We have oddly turned from a brash young country into a very old country indeed—starting precisely when Trump was elected in November 2016 and suddenly showed us our own aging grimace in the mirror.

We were then in a jolt collectively made very painfully aware of our own historical crimes and follies, all two and a half stubborn centuries of them since 1776, a short span admittedly (although you can with a little insistence push our history back to the early colonial 17th century and our first shipment of slaves in 1619), but bearing as weightily now upon our own relatively young shoulders as all those more famous millennial histories that crush down nearly every other ancient nation on earth.

William Faulkner, with historical sensitivity exquisitely sharpened by a childhood in formerly Confederate and endlessly embittered Mississippi, phrased it to perfection in Requiem for a Nun (1951), so often quoted, rightly: “The past is never dead. It’s not even past.”

But until 2016, despite Faulkner, we Americans have generally tended nationally—almost universally as a people and culture—to project ourselves psychologically always into the future. Whatever our past shames and atrocities, we relentlessly optimistic Americans have always normally convinced ourselves that today proves invariably better than yesterday, and tomorrow will prove better still, because “the arc of justice bends in the right direction” as Martin Luther King’s inspirational phrase put it—now turned reassuring cliché.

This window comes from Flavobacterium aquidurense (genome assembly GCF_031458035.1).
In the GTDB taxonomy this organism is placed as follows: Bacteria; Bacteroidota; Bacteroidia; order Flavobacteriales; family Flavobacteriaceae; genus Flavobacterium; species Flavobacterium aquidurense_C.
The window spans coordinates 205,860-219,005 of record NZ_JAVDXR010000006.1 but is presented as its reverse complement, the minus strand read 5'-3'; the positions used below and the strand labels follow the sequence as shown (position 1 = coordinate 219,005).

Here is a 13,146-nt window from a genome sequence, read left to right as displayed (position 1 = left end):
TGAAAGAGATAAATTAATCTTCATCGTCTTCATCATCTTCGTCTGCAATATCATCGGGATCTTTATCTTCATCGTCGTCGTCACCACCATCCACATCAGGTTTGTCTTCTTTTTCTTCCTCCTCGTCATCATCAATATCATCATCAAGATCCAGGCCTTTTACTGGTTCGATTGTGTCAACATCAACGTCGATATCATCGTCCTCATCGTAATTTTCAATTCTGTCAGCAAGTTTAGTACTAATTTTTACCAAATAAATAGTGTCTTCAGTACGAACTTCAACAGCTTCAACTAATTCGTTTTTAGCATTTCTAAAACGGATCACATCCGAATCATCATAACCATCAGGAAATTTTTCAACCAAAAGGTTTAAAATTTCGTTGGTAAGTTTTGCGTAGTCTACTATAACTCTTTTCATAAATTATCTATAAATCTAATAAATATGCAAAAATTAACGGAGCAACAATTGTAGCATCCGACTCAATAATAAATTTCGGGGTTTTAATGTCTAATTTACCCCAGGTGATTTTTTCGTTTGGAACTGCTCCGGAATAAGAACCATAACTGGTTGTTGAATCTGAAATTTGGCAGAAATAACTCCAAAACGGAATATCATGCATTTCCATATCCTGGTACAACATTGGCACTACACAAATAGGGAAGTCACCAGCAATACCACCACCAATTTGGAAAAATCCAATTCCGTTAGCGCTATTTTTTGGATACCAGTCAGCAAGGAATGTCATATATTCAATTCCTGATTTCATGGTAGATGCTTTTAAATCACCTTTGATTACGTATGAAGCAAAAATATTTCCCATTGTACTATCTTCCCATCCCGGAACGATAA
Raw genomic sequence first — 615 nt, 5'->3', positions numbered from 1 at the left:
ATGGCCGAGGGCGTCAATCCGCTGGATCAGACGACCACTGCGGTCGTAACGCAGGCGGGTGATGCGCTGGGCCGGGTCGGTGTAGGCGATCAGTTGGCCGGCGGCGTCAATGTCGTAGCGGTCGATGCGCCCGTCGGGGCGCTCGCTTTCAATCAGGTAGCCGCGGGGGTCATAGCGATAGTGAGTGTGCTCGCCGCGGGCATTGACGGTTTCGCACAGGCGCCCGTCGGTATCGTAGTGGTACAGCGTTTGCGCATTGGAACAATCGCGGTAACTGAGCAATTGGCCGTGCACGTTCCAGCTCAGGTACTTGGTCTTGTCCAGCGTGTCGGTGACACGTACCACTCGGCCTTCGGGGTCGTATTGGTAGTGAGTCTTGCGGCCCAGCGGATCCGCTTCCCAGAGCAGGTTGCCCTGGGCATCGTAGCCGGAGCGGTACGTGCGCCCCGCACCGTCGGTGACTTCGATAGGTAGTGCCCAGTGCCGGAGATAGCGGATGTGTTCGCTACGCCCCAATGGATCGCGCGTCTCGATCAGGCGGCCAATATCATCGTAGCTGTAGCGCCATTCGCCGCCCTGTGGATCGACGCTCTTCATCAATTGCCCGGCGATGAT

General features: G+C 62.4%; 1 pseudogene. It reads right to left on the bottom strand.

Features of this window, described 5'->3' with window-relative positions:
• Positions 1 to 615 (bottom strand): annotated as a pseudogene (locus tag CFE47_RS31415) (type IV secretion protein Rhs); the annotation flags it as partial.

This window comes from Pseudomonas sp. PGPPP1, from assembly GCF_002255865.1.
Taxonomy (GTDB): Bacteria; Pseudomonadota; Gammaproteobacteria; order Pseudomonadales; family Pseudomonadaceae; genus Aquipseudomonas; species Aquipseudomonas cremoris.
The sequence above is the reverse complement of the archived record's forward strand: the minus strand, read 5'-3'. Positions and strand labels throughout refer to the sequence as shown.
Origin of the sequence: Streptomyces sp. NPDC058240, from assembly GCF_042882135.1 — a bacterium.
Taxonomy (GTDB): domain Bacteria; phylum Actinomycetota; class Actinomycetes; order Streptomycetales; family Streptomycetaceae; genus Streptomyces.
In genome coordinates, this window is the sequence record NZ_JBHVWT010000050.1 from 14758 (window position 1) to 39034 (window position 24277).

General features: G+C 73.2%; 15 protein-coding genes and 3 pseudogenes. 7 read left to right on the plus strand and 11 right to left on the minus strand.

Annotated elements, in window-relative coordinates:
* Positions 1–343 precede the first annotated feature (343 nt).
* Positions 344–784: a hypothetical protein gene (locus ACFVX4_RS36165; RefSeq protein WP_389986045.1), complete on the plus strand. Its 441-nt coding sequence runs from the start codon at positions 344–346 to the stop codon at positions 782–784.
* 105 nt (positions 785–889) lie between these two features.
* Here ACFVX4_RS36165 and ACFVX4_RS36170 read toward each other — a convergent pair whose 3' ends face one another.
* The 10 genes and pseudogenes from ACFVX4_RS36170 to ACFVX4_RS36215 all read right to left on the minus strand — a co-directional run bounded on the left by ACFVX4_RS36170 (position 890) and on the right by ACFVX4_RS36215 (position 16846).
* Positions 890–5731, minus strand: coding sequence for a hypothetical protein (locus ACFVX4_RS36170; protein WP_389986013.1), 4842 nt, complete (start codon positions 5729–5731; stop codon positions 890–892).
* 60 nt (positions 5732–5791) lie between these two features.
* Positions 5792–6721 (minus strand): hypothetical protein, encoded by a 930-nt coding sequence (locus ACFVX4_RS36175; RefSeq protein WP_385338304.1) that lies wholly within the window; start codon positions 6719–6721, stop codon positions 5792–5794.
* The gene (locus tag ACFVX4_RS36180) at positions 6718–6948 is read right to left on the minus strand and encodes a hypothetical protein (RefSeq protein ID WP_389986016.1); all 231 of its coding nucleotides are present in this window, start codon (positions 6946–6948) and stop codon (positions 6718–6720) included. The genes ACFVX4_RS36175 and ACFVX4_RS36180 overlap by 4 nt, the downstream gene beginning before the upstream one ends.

Yet brusquely, after 2016, we too have begun to fear, like so many of the world’s other nations have so poignantly feared in their own particularly painful cases (Egyptians, Iranians, Europeans in general and the English in particular, Chinese, Russians, what have you), that our own best days might have already slipped historically behind us.

In 2016 we Americans, too, became nostalgic. We looked to our past. We scoured our elapsed events for all possible good archaic examples, hence incentives for future hope, in the midst of the darkest present days upon us. Our main national papers, like the Washington Post or the New York Times or the Atlantic or the New Yorker, have all magically turned into quasi-history journals with articles—have you noticed?—in every single daily or monthly issue, about, say, our first Presidential transition of power; what our Federalist Papers really meant; what social trends triggered the political crisis leading to our Civil War; why our efforts at Reconstruction tragically failed; how our implementation of the New Deal largely succeeded; and what our Presidents Washington, Jefferson, Lincoln, or F. D. Roosevelt did or said or what they intended to express and do.

All other peoples on earth, of course, explore their past to explain their present, perhaps to exorcise their future. Now we do too. Telltale.

Our past is not pretty. Scouring reveals its rot: the slavery, racism, Confederacy, Jim Crow, “Southern Strategy.”

And it pains one to write this, because one realizes that one belongs oneself to an ethnicity largely saved through historic refuge in America and boundless economic and academic opportunity offered by America, then by American armed intervention in Europe.

All the more reason, however, to stand by every other victimized ethnicity.